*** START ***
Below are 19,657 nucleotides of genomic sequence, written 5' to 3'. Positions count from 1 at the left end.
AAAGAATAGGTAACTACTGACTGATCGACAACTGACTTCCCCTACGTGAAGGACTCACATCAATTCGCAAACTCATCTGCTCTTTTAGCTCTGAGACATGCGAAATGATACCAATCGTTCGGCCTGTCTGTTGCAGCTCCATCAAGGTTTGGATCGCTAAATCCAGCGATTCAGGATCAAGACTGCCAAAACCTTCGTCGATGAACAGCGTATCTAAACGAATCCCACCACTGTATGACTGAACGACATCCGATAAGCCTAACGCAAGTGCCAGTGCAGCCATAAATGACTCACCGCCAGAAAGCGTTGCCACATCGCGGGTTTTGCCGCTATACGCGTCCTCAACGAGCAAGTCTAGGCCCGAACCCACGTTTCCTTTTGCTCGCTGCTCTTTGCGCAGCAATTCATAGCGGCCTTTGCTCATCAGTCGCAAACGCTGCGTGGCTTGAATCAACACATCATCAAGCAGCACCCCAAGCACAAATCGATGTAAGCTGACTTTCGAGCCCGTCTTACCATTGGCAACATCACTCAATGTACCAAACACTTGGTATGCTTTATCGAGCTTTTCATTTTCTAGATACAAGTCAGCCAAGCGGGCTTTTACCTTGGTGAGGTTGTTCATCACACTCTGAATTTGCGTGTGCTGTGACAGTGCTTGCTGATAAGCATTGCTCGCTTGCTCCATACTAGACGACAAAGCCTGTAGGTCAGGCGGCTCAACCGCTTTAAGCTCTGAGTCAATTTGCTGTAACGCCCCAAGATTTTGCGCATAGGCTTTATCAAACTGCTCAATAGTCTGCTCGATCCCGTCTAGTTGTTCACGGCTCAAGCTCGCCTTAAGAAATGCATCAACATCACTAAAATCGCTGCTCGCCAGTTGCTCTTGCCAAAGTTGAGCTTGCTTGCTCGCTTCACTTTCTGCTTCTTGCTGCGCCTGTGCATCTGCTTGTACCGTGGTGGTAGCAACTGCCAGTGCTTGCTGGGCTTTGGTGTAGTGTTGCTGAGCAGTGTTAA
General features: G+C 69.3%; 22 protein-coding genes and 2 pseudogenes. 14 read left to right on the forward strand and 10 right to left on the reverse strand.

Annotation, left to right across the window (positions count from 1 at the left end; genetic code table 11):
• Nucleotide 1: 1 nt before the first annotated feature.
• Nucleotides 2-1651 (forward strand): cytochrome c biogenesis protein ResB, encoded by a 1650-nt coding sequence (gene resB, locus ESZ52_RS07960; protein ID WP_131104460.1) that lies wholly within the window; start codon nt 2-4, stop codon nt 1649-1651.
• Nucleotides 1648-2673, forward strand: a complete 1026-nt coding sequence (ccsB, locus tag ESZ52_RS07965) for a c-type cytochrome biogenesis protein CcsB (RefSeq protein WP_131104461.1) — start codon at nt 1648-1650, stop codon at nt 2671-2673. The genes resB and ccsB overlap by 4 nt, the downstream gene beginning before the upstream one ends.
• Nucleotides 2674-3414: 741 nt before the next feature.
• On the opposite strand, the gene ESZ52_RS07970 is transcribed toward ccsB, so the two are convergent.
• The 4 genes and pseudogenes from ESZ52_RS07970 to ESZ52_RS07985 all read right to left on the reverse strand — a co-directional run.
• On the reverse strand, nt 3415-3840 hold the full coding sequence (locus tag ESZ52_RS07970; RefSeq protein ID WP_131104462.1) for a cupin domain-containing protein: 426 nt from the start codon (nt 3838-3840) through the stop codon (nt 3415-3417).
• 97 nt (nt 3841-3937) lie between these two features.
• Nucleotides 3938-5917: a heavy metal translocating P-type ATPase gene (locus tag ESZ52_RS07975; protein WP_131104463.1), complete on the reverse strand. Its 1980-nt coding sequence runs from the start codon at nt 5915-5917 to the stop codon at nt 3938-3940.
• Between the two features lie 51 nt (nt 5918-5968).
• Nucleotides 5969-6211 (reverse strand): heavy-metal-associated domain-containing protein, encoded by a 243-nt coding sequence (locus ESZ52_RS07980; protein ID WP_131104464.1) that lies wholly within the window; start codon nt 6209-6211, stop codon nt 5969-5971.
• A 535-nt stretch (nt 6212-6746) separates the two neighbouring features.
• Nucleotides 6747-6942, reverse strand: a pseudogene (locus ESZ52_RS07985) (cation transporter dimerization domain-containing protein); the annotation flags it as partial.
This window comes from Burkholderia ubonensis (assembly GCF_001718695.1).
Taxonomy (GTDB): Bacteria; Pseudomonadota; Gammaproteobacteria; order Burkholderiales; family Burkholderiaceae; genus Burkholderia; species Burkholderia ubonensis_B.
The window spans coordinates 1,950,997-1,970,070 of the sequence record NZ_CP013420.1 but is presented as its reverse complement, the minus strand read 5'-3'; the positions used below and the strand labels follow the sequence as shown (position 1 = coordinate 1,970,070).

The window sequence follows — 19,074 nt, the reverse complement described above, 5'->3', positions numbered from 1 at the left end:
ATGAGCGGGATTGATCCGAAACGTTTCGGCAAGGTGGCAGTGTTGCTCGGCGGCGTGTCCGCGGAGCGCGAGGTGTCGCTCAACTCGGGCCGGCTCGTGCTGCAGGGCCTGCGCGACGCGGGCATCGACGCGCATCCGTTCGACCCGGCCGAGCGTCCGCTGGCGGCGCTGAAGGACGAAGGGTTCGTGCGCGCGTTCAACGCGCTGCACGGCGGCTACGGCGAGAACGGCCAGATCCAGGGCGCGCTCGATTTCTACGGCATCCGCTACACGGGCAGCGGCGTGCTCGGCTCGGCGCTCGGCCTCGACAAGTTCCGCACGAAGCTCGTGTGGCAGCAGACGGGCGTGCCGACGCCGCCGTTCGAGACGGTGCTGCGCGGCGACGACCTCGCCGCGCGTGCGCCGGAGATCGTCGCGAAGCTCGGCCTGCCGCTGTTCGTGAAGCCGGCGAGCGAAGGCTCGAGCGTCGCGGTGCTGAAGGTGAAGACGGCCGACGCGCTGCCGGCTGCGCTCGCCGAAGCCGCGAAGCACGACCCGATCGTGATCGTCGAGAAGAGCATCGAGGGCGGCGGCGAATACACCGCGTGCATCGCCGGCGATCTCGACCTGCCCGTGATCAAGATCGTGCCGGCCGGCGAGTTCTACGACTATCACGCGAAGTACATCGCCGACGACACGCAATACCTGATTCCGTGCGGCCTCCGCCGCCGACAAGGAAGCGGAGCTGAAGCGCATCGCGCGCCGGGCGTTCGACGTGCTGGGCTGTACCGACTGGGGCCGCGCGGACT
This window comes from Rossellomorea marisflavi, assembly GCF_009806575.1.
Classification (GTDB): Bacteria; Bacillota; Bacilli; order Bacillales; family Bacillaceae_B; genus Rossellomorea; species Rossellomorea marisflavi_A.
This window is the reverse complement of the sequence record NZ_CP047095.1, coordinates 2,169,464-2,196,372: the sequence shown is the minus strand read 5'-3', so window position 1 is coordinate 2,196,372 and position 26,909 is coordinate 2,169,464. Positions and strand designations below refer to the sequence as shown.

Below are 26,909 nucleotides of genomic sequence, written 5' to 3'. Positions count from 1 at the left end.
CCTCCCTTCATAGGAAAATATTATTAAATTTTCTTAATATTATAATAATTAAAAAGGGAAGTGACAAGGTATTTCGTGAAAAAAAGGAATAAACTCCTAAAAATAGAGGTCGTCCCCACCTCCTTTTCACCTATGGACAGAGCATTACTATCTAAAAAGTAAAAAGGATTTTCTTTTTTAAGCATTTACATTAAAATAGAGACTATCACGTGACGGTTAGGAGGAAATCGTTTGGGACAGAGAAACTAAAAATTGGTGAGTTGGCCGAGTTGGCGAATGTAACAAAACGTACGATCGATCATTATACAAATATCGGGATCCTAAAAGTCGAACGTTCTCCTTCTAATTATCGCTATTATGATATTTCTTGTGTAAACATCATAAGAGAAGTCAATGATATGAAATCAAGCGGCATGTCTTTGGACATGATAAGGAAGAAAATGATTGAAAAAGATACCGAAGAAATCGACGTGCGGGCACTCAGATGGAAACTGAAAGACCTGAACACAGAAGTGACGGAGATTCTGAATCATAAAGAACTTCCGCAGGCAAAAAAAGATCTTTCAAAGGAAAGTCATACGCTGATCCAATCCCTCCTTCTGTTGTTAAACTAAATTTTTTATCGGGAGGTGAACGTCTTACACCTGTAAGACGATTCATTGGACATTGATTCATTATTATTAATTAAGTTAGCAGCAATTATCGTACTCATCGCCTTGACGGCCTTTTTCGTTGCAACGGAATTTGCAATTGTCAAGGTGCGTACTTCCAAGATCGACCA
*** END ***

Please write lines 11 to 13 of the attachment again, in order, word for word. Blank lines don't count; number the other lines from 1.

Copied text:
• On the reverse strand, nt 3415-3840 hold the full coding sequence (locus tag ESZ52_RS07970; RefSeq protein ID WP_131104462.1) for a cupin domain-containing protein: 426 nt from the start codon (nt 3838-3840) through the stop codon (nt 3415-3417).
• 97 nt (nt 3841-3937) lie between these two features.
• Nucleotides 3938-5917: a heavy metal translocating P-type ATPase gene (locus tag ESZ52_RS07975; protein WP_131104463.1), complete on the reverse strand. Its 1980-nt coding sequence runs from the start codon at nt 5915-5917 to the stop codon at nt 3938-3940.